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mks #17330 06/18/08 05:10 PM
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The error in the integration and thus the accuracy of the simulation is a function of the timestep; a larger timestep has a larger error.

rmv #17331 06/18/08 06:05 PM
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Thanks for your reply. One more thing, does this error related to NPT vs NVT ? I am using NPT with 2fs for MM-PBSA calculation and want to be little sure about it.

mks #17332 06/18/08 06:15 PM
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I thought MM-PBSA was an implicit solvent model; I'm not sure I follow why it would be used for NPT. I would in general recommend 1 fs for condensed phase systems (explicit solvent), esp. when performing NPT or NVT dynamics via the extended system CPT code (pressure.doc).

rmv #17333 06/18/08 07:12 PM
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Quote:

In general, a smaller timestep gives a more accurate integration, and 0.5 fs has been used at times. The dilemma is that it doubles the CPU time for each ps of simulation time, so 1.0 fs and even 2.0 fs are more prevalent.




Accurate compared to what?

The point of using 1.0 fs (instead of 2.0 fs or, for that matter, 0.5 fs) is simply to be consistent with the simulation protocol MacKerrel and collaborators have used to test the properties of their force fields.

Other than to simulate fast X-H vibrations (which would otherwise not be numerically stable), I don't see any good reason to use a 0.5 fs time step. The force field will not get better if you decrease the time step.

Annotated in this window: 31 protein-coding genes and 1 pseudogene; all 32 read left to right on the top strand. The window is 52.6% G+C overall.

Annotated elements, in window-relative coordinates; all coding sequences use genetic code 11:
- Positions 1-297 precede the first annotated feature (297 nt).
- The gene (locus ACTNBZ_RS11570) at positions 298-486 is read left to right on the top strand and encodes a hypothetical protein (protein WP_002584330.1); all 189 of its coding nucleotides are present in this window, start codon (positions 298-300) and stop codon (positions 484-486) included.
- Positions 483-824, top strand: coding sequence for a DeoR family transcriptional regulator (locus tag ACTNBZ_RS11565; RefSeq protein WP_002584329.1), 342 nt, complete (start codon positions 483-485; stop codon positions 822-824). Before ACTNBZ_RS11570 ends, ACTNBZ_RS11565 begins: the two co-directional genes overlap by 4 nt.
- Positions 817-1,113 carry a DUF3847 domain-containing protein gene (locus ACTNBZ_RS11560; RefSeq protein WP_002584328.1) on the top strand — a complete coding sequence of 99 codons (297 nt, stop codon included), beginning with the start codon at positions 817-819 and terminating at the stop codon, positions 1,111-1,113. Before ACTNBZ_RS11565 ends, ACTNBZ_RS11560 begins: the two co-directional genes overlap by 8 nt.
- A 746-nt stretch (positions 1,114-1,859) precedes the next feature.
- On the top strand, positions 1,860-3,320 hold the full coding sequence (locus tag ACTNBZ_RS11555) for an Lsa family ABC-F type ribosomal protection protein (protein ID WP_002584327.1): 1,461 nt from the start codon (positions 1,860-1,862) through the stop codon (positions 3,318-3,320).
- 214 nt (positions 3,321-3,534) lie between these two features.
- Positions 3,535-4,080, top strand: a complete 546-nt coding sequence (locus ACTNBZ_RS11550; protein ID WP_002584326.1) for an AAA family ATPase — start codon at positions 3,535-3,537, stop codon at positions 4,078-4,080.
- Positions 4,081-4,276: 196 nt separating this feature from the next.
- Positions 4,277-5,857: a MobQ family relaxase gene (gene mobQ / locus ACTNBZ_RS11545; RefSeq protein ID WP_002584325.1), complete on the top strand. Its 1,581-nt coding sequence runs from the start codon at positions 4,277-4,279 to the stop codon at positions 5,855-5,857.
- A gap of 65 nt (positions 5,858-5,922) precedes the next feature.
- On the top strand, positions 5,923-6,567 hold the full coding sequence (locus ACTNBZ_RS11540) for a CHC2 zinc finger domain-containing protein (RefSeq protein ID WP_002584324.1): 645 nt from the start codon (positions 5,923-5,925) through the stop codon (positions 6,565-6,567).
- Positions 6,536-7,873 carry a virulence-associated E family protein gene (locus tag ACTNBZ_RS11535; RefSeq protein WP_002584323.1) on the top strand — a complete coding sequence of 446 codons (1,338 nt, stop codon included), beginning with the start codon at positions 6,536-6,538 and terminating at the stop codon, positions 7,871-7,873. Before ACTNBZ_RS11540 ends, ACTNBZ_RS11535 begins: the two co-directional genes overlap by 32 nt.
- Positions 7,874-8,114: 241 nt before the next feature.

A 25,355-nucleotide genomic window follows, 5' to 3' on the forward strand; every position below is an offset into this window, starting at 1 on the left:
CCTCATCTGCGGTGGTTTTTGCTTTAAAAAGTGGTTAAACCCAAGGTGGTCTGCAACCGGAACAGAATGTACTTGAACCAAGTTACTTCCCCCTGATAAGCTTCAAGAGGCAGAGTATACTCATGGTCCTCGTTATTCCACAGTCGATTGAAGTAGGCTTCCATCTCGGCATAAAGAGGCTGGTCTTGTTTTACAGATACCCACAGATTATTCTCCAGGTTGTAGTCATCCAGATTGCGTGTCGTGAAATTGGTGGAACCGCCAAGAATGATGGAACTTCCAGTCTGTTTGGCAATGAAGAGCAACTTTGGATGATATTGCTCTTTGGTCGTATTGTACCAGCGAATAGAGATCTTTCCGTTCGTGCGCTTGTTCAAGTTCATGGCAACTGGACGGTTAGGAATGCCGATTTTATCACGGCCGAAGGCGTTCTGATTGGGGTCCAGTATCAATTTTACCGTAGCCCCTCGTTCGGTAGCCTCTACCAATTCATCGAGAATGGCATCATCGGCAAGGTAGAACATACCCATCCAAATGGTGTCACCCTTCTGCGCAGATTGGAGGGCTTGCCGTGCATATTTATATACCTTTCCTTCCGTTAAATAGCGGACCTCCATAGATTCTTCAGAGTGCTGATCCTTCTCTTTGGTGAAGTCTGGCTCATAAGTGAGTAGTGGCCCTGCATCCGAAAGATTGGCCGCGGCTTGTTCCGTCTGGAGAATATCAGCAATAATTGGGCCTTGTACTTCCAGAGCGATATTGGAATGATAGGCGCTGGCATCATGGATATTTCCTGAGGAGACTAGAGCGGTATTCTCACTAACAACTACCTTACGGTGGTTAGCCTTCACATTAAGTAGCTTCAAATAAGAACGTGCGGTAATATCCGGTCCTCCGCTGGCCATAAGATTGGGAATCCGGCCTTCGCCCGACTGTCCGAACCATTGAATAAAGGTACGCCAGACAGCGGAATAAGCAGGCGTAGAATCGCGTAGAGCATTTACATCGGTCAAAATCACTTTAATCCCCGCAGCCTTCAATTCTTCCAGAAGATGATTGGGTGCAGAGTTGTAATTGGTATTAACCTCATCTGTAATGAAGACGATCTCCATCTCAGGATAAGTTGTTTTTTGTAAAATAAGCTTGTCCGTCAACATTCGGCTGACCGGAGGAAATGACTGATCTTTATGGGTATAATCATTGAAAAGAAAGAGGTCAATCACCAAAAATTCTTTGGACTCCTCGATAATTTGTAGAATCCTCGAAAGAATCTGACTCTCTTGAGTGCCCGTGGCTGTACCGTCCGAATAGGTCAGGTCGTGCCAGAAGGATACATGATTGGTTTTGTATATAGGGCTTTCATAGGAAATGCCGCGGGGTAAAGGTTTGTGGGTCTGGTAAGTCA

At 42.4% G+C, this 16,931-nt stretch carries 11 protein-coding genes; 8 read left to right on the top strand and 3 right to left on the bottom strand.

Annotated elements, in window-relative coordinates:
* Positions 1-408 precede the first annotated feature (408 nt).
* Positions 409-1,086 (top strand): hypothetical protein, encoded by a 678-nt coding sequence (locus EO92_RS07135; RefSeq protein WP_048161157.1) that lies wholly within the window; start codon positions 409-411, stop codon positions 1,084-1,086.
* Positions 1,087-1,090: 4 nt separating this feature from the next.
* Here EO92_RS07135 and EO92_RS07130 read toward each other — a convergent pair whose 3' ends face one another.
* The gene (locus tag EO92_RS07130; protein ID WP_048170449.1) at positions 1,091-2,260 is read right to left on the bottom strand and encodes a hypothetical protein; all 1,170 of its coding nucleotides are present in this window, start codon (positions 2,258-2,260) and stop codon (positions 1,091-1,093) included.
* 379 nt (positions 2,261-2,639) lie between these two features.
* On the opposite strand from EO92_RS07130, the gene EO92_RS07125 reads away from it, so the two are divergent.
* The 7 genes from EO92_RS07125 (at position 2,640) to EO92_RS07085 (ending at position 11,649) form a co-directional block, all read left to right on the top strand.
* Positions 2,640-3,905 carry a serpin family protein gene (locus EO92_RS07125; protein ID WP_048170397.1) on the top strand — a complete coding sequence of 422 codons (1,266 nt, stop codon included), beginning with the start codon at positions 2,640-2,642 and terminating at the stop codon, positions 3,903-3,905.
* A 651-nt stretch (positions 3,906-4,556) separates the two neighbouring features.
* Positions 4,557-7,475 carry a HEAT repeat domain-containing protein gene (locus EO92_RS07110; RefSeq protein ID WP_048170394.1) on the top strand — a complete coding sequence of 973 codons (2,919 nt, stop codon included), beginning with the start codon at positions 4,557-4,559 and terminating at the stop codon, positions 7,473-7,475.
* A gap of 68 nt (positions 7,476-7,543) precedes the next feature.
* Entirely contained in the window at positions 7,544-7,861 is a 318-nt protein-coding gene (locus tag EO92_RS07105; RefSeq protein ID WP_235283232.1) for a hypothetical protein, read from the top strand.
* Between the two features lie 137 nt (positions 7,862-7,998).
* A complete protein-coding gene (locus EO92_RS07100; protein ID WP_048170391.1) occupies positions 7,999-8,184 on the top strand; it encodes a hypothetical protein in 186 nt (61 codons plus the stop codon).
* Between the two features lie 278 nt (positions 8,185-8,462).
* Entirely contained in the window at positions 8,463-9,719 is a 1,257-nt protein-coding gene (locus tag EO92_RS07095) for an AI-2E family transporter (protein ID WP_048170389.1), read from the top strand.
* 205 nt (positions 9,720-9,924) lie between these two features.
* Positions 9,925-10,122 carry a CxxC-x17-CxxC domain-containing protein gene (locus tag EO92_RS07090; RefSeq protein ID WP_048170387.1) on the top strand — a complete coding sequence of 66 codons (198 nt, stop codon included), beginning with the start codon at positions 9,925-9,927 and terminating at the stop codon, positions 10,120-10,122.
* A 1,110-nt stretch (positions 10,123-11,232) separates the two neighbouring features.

Guillaume Lamoureux
Department of Chemistry and Biochemistry
Concordia University, Montreal, Canada
http://faculty.concordia.ca/glamoure
rmv #17334 06/18/08 07:27 PM
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I am running simulation in explicit solvent to get correct sampling. For MM-PBSA, I will remove the water from explicit solvent trajectories.

Thanks for your reply.

lamourgu #17335 06/18/08 08:13 PM
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The point of using 1.0 fs (instead of 2.0 fs or, for that matter, 0.5 fs) is simply to be consistent with the simulation protocol MacKerrel and collaborators have used to test the properties of their force fields. Other than to simulate fast X-H vibrations (which would otherwise not be numerically stable), I don't see any good reason to use a 0.5 fs time step. The force field will not get better if you decrease the time step.

I was mainly speaking about the accuracy of the integration itself, which is known to be timestep dependent. Naturally, the timescale of the motions being sampled has a bearing on this.

The force field development strategy is certainly another good reason to use 1 fs, but that choice in turn was based on the accuracy of the integration. I agree that there's usually not much benefit to using 0.5 fs, and probably none at all if SHAKE was used to constrain X-H bonds.

(I also don't think that all of FF development was done at 1 fs, although most of the more recent additions have been.)

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